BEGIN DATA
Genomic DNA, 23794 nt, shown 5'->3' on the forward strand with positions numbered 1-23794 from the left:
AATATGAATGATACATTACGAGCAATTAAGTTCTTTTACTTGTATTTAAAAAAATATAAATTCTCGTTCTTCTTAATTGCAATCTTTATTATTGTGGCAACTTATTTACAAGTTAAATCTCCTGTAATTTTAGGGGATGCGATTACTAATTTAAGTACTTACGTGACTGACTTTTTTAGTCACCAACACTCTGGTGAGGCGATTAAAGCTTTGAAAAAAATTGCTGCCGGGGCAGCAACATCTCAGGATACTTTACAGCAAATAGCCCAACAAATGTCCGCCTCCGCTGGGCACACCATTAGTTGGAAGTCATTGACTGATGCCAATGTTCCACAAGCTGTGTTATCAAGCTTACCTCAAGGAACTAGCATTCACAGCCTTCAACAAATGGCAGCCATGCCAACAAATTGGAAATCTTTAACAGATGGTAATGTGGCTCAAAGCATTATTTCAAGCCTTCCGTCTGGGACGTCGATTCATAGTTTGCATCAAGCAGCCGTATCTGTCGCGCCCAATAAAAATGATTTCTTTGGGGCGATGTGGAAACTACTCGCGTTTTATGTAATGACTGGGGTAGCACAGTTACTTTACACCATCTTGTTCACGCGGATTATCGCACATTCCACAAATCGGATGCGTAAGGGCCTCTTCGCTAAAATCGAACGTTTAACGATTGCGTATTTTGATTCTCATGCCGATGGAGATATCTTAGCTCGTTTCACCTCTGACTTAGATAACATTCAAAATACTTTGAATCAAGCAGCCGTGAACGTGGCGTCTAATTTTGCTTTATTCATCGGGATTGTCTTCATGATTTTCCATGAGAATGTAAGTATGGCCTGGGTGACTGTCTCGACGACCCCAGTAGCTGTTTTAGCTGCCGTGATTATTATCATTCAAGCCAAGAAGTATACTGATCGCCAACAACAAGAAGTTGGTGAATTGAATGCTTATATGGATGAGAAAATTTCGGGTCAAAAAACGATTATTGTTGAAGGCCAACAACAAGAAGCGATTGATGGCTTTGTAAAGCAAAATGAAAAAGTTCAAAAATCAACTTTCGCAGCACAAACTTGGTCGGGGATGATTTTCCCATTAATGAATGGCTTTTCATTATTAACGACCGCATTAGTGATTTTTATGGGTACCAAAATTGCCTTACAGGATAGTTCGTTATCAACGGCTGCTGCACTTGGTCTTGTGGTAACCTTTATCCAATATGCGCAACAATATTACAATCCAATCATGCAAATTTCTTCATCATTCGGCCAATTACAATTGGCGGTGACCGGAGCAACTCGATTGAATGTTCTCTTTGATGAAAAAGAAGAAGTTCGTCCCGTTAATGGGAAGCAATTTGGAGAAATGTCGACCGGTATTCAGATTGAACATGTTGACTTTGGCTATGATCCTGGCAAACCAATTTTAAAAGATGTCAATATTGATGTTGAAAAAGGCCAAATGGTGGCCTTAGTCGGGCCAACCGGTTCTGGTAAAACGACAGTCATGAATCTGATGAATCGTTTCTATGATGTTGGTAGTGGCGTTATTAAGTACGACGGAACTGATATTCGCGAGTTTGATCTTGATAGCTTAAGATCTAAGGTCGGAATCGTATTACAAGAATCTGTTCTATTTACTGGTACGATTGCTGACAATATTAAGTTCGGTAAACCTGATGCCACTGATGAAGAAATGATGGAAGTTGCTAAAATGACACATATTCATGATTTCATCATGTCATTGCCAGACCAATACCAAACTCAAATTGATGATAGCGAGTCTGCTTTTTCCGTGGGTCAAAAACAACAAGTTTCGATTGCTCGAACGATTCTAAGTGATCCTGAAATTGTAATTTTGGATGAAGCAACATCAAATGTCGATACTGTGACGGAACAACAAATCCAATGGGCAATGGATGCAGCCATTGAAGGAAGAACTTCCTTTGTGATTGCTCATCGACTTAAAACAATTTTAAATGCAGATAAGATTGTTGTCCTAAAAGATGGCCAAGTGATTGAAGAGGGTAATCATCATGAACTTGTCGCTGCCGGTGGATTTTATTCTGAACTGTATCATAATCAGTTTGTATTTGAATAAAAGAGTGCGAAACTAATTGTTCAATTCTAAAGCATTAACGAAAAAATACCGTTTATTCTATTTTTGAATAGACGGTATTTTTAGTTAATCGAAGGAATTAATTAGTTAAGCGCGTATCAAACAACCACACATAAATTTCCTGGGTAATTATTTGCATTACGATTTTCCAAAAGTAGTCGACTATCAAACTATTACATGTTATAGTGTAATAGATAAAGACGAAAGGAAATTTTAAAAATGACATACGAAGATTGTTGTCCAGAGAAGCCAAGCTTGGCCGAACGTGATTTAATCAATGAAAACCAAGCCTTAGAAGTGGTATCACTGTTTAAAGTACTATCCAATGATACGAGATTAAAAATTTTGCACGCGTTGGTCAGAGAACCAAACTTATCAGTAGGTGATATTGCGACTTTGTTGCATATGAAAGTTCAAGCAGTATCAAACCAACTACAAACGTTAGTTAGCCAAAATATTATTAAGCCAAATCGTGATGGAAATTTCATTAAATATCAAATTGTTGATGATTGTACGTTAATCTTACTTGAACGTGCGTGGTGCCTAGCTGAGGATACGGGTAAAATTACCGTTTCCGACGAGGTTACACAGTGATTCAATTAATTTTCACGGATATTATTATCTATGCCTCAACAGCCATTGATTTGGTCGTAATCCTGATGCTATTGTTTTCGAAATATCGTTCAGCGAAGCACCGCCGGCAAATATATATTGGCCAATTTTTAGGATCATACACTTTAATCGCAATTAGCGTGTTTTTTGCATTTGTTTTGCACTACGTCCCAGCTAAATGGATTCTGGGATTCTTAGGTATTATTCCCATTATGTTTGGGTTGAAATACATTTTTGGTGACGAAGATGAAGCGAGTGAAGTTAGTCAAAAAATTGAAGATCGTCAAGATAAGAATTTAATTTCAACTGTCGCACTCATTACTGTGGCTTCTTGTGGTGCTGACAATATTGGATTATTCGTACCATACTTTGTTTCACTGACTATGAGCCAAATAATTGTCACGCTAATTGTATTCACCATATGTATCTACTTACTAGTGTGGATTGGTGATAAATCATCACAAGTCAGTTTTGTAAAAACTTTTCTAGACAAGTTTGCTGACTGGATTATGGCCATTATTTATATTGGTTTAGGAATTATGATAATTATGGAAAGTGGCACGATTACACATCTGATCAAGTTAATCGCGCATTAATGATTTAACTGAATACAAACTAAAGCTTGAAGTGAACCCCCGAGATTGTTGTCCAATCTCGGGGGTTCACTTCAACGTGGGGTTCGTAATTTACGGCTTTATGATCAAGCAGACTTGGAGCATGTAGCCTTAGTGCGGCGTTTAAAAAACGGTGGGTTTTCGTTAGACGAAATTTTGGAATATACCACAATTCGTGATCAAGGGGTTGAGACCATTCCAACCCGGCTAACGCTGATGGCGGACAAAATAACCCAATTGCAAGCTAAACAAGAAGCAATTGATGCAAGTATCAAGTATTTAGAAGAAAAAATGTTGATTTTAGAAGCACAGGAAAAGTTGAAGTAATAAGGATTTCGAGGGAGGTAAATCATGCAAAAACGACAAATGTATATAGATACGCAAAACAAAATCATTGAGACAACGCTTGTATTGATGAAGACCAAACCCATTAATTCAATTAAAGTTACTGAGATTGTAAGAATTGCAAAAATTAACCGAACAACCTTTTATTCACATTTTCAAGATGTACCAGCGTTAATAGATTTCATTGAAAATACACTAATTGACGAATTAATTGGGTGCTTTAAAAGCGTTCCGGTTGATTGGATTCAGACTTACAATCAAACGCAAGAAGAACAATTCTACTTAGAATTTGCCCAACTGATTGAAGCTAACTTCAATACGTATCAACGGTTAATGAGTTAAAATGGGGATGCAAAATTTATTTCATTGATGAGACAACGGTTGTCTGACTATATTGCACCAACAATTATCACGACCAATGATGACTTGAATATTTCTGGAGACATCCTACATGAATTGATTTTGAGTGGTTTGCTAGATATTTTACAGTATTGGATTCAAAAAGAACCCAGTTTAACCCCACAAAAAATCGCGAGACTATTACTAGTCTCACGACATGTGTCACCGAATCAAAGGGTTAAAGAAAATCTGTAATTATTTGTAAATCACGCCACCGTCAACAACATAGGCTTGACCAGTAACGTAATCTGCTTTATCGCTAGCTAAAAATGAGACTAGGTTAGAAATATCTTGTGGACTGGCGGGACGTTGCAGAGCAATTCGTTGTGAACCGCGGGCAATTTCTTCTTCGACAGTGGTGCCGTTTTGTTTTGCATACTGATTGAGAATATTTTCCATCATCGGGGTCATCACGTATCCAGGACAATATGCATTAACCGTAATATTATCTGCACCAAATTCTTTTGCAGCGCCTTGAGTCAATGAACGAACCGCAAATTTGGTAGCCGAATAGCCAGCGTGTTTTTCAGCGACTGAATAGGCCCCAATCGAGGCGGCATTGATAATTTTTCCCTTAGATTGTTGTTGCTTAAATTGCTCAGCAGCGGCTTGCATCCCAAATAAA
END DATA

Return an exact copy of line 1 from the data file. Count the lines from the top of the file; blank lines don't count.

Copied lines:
Genomic DNA, 23794 nt, shown 5'->3' on the forward strand with positions numbered 1-23794 from the left: